On Jan. 1, more than 30 changes to the Rules of Golf — some small, others significant — will take effect. To get you ready, this holiday season GOLF.com is rolling out a series, “The 12 Days of Rules Changes,” to ensure you always play by the rules, starting with your opening round of the year.
The Topic: How a drop from an unplayable lie in a bunker could help you (and speed up play)
The Old Rule: No relief outside of the bunker other than playing from where the golfer’s last stroke was made under the stroke and distance provision.
The New Rule: If a player deems a ball unplayable in the bunker, they now have an option to remove their ball from the sand without going back to the spot of their previous shot. Players can take relief outside of the sand on a line from the hole to where the ball came to rest in the bunker, but at a cost of two penalty strokes (Rule 19.3b). Players are still allowed to drop in the bunker within two club-lengths of the ball, or, behind the ball on a straight line from the hole, for one penalty stroke. But if they want to go out of the sand, under the new rules addition, it will cost an additional stroke.
Why It Was Changed: Some bunkers, especially those with steep walls, can be nightmares. Giving players the option to drop out of the bunker also improves their chances of finishing the hole and speeding up play. The penalty of two strokes is also severe enough that this practice won’t become a common exercise for players who are easily able to escape the sand.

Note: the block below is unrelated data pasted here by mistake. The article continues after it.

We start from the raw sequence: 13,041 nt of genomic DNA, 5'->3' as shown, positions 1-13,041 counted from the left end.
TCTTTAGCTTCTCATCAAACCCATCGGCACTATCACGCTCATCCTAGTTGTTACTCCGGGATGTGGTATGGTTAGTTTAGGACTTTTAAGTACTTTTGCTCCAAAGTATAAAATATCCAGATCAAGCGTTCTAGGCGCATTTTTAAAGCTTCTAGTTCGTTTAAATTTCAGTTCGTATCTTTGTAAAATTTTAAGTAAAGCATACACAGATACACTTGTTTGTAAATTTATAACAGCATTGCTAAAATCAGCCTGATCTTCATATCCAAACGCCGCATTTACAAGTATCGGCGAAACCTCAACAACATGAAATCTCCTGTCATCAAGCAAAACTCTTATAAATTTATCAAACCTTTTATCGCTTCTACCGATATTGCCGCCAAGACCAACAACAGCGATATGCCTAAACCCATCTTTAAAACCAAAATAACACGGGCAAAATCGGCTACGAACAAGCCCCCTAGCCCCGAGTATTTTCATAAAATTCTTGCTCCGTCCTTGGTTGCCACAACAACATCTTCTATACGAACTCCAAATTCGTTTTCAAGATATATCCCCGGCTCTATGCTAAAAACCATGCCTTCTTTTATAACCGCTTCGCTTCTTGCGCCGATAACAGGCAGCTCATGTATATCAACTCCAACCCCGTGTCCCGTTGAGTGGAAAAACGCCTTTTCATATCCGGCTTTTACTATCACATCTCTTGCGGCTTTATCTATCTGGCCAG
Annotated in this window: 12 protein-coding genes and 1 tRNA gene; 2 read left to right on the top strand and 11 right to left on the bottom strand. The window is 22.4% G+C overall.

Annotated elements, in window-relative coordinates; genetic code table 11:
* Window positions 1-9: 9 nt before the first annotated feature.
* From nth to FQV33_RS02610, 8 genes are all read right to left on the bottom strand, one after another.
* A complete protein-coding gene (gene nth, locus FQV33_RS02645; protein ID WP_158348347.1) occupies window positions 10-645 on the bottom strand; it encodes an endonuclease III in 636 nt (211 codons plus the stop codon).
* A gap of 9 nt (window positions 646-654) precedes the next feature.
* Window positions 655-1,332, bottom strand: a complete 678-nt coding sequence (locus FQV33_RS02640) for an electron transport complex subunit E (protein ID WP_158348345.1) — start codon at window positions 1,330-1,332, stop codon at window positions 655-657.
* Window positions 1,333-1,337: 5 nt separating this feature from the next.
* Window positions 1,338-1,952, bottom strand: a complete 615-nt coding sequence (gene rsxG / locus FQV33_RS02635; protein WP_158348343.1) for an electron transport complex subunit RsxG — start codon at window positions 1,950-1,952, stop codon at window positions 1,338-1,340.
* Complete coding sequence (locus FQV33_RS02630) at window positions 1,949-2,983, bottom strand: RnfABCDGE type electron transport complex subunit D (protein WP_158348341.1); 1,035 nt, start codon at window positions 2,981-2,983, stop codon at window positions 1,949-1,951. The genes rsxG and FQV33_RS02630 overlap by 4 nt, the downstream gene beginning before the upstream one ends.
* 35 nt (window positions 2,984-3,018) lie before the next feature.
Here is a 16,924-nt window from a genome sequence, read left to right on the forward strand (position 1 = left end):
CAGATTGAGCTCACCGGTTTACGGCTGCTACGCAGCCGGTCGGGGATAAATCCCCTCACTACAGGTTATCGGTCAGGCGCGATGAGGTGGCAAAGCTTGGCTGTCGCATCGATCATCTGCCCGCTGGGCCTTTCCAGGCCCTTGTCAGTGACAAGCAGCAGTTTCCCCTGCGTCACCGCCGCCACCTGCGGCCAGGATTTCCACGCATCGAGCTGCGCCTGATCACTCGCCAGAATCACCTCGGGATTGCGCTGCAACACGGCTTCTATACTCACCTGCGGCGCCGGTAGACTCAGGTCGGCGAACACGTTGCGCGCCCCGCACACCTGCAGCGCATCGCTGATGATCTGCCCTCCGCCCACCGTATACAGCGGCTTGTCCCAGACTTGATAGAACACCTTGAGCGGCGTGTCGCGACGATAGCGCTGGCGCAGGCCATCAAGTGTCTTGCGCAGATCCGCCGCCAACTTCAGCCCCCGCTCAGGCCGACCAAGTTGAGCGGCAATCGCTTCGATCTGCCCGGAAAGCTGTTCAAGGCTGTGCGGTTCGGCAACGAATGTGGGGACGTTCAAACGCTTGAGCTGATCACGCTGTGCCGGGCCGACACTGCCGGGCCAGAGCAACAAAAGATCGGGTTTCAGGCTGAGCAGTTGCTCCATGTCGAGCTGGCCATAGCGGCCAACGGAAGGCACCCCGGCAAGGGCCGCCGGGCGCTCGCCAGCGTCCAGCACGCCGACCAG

How It Can Help You: Let me tell you how this rule could have helped me as I try to explain how it could help you. Last fall I was finishing up a round at Old Macdonald at Bandon Dunes when I came to the par-5 15th. My drive found the fairway and I had to decide between a 3-wood that, if hit pure, would maybe roll onto the green or a layup to give me a wedge in. As you probably guessed, I chose a 3-wood, hit it thin and landed in the one place I didn’t want to be — the mammoth bunker on the right side of the fairway about 70 yards short of the green (pictured below). It’s complete with a huge lip and railroad ties, and my ball was tight up against the front. My lie was terrible. From there it was a disaster — swing after swing kicked up sand…but my ball never escaped. I’ll hold back on the details of my score, but if this rule existed a year earlier I could have taken advantage. Removing my ball from the sand and back onto the fairway would have left me about 90 yards to the green. Hitting on and two-putting would have allowed me to escape with a double bogey. If you are in a similar situation next time you’re on the course, remember this rules change could help you, too.